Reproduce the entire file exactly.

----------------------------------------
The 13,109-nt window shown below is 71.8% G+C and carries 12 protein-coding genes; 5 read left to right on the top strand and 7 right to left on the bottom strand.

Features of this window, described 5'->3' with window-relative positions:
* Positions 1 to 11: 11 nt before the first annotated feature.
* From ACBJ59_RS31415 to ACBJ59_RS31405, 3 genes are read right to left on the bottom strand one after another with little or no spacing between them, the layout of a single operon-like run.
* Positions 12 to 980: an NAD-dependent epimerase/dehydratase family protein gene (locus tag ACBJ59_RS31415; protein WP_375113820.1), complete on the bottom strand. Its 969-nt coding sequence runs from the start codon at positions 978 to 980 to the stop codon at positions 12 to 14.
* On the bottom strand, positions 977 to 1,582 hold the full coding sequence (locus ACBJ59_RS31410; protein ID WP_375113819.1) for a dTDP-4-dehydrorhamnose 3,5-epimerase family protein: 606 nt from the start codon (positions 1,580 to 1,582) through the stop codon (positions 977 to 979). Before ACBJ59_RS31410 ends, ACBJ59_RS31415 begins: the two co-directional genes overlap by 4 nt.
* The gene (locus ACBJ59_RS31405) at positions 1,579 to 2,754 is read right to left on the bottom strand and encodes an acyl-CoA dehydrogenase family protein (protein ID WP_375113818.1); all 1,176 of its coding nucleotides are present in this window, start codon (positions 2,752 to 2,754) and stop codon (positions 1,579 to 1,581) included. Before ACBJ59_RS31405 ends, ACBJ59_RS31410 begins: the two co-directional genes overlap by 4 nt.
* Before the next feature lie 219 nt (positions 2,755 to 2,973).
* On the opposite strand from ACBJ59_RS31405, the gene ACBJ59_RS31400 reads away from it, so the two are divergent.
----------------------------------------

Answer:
The 13,109-nt window shown below is 71.8% G+C and carries 12 protein-coding genes; 5 read left to right on the top strand and 7 right to left on the bottom strand.

Features of this window, described 5'->3' with window-relative positions:
* Positions 1 to 11: 11 nt before the first annotated feature.
* From ACBJ59_RS31415 to ACBJ59_RS31405, 3 genes are read right to left on the bottom strand one after another with little or no spacing between them, the layout of a single operon-like run.
* Positions 12 to 980: an NAD-dependent epimerase/dehydratase family protein gene (locus tag ACBJ59_RS31415; protein WP_375113820.1), complete on the bottom strand. Its 969-nt coding sequence runs from the start codon at positions 978 to 980 to the stop codon at positions 12 to 14.
* On the bottom strand, positions 977 to 1,582 hold the full coding sequence (locus ACBJ59_RS31410; protein ID WP_375113819.1) for a dTDP-4-dehydrorhamnose 3,5-epimerase family protein: 606 nt from the start codon (positions 1,580 to 1,582) through the stop codon (positions 977 to 979). Before ACBJ59_RS31410 ends, ACBJ59_RS31415 begins: the two co-directional genes overlap by 4 nt.
* The gene (locus ACBJ59_RS31405) at positions 1,579 to 2,754 is read right to left on the bottom strand and encodes an acyl-CoA dehydrogenase family protein (protein ID WP_375113818.1); all 1,176 of its coding nucleotides are present in this window, start codon (positions 2,752 to 2,754) and stop codon (positions 1,579 to 1,581) included. Before ACBJ59_RS31405 ends, ACBJ59_RS31410 begins: the two co-directional genes overlap by 4 nt.
* Before the next feature lie 219 nt (positions 2,755 to 2,973).
* On the opposite strand from ACBJ59_RS31405, the gene ACBJ59_RS31400 reads away from it, so the two are divergent.